Amanda Jean Stevenson, a sociology professor at the University of Colorado who studies contraception access, told Rewire that a middle ground might have been to work on allowing pharmacists to actually write the prescriptions through what’s called collaborative practice agreements. Pharmacies partner with physicians or nurse practitioners to be able to write prescriptions for patients who come into the pharmacy without one. Some states allowed this practices for emergency contraception before it went over the counter, and others allow it now for hormonal contraceptive methods like the birth control pill.

Even without this, Stevenson says there is no clear winner or loser in the change to FC2 access for people interested in birth control. “Making it available by prescription only will increase access for some people and decrease it for others,” she said.

The one who might be hit hardest, though, are men who have sex with men using FC2 as a method of STI protection. Stevenson explained that the ACA contraceptive benefit only covers female-controlled birth control, hence the male condom is not one of the methods included. It is possible that a man can have a prescription covered for the female condom with the implicit—if perhaps inaccurate—understanding by the insurance company that it is being used for vaginal sex. In fact, Groch says he tested the system and was able to fill a prescription in his own name for no cost.

But again, this is limited to those who have insurance and is based on the ACA’s contraception benefit, which is not politically secure. President Trump’s Department of Health and Human Services gutted the no-cost contraception benefit Friday by allowing many employers to deny coverage of contraception in their health insurance plans, and Republicans in Congress will likely try wholesale repeal of the ACA again. It is unclear how much FC2 would be with a prescription in a post-ACA world.

The Price of Protection

There is even a debate over how much the product costs right now if someone who did not have insurance were to ask their pharmacist for it. In its letter, the coalition claims that with the change to a prescription model, the price went from between $2 and $3 a condom to upward of $10 a condom. Groch uses a distributor to sell FC2 to pharmacies, and he’s not sure how much the product would cost an uninsured patient in a pharmacy. But he believes that this is irrelevant because there are so many other ways that people who don’t have insurance can access FC2.

The company says it is still committed to selling the product at a deep discount to health departments and community-based organizations, and it will also start participating in the federal 340B pricing program, which makes FC2 available at a discounted cost to college health centers, Ryan White HIV and AIDS clinics, and Title X family planning clinics. Until now, the company used distributors to sell FC2 to these agencies so Groch said that he was not sure how much these agencies actually paid per condom.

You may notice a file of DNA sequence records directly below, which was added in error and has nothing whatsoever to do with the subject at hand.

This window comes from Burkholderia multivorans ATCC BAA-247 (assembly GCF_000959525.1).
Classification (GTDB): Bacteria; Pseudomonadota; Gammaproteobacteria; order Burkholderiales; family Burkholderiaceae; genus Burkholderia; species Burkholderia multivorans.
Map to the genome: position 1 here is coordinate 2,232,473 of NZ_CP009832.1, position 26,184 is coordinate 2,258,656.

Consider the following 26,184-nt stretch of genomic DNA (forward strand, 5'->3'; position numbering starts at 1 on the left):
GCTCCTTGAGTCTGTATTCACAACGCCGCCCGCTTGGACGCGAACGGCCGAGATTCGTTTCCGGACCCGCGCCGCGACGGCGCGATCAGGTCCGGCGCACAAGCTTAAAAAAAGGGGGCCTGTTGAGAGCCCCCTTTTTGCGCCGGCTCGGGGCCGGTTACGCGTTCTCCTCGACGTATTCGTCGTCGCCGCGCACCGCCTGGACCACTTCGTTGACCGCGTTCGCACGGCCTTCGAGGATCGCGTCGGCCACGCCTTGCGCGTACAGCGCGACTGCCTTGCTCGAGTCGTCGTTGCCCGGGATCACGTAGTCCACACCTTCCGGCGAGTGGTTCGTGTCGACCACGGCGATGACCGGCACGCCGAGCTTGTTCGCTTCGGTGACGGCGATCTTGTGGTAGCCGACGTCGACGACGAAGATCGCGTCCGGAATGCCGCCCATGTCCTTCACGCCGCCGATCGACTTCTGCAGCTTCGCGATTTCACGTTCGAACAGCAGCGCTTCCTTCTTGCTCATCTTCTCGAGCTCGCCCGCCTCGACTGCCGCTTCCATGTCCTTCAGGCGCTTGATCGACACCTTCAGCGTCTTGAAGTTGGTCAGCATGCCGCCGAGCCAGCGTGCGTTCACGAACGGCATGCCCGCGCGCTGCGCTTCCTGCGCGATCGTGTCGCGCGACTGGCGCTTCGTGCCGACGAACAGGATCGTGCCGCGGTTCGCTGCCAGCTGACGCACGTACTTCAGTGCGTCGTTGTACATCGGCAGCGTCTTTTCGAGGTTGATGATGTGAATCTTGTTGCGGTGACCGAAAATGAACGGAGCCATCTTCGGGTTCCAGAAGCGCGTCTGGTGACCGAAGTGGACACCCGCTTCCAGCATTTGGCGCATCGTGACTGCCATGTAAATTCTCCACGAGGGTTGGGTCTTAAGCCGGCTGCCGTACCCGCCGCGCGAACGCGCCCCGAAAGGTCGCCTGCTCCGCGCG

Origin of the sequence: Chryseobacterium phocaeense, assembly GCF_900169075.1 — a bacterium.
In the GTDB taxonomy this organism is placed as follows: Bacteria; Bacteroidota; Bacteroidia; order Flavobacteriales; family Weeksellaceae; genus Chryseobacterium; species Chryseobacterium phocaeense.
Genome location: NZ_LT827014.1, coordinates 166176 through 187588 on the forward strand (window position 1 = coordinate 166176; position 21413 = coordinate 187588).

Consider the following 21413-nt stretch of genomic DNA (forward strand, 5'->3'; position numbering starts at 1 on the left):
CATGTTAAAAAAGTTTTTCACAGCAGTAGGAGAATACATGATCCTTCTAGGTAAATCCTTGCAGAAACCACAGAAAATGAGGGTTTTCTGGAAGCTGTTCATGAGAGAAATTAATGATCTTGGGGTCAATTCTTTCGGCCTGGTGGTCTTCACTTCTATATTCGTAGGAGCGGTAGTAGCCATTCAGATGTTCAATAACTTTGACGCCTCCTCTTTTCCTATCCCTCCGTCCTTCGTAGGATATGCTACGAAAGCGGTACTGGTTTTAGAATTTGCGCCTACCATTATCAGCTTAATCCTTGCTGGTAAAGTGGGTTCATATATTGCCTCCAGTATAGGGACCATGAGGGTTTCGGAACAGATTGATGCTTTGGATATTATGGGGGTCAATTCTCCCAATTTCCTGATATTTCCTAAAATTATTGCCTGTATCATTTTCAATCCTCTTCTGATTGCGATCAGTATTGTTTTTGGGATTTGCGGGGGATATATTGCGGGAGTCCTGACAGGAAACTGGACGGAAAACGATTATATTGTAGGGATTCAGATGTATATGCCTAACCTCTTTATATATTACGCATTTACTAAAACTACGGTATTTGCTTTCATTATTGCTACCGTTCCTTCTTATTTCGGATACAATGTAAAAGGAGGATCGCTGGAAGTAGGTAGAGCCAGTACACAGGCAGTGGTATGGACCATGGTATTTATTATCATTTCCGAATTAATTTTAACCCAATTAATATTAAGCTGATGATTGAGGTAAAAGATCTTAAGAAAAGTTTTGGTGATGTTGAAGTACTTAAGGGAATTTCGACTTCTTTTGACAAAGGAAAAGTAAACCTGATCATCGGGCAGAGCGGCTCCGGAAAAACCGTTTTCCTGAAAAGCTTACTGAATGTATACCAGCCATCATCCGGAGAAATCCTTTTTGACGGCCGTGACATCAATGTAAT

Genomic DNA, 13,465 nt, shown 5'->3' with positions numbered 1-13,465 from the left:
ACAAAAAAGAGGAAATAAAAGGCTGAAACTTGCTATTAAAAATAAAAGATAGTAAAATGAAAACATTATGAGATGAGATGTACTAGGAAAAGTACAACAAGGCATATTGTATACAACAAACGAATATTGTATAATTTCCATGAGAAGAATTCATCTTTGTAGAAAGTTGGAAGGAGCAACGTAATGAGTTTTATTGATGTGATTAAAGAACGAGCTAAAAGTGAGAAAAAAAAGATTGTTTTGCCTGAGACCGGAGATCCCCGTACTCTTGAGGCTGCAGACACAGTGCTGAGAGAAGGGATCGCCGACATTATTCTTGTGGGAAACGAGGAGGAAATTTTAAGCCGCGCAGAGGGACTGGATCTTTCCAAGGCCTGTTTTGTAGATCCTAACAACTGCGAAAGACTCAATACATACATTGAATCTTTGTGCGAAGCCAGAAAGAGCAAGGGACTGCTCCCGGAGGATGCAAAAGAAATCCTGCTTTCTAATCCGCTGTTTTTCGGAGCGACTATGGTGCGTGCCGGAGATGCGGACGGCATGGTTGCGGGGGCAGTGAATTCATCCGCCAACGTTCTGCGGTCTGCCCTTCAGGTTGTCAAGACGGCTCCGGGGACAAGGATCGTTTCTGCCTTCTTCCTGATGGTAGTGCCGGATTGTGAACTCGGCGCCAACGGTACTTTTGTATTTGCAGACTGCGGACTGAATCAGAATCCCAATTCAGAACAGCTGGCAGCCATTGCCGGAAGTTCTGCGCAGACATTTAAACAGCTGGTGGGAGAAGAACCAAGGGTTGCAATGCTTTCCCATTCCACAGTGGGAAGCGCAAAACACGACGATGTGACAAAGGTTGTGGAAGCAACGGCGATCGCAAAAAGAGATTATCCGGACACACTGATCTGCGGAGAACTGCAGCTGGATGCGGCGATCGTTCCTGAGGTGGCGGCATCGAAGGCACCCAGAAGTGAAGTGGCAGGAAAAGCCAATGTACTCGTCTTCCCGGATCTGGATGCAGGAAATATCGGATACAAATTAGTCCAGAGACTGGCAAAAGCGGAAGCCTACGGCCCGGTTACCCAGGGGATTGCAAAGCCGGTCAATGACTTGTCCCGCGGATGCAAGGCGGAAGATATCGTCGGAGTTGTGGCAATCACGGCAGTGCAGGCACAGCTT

Rewire spoke to a representative from one of these distributors who said that prices varied a lot but put the average price at 82 cents per condom. The company is cutting out these distributors and starting to sell directly to public health institutions. While the price may still vary, Groch expects them to sell for “well under $1 a unit.” However, sales to public health entities are on back order while the product is repackaged. In an email, Groch said, “We should have product available to meet all demand by the end of this year.”

The company has also added a direct-to-consumer sales avenue that allows people to request up to 24 condoms a month. The company charges $19.95 for a pack of 12 with about $10 of shipping and handling fees. This ends up being between $2.08 and $2.50 a condom depending on whether you order one or two boxes (the shipping fee does not increase for the second box). Groch notes those expenses are less than it used to cost over-the-counter in a pharmacy.

But the coalition called this program “woefully insufficient” because it’s limited to people who have internet access, a debit or credit card, and an address at which they can receive packages. The letter calls on Veru to lower the price of the product saying, “If Veru is truly committed to expanding access to HIV-vulnerable people in the United States and prioritizing the public’s health, it must recognize that selling more of a deeply discounted product is better than selling none of a higher-priced product.”

Again, Groch disagrees that the price went up in anything but the hypothetical situation of the uninsured person who tries to buy it at a pharmacy. He says that the weighted average cost of the product across all avenues of sales is $1.48 per condom. And, he says, “We’re not getting rich at $1.48 a condom.”

Promoting an Unpopular Product

The real question is whether these new changes have decreased access to this important prevention tool. Not surprisingly, Groch says that it hasn’t: “Nothing has changed. We’re not decreasing access. If they don’t have insurance, they come to us to get it. We added online sales.”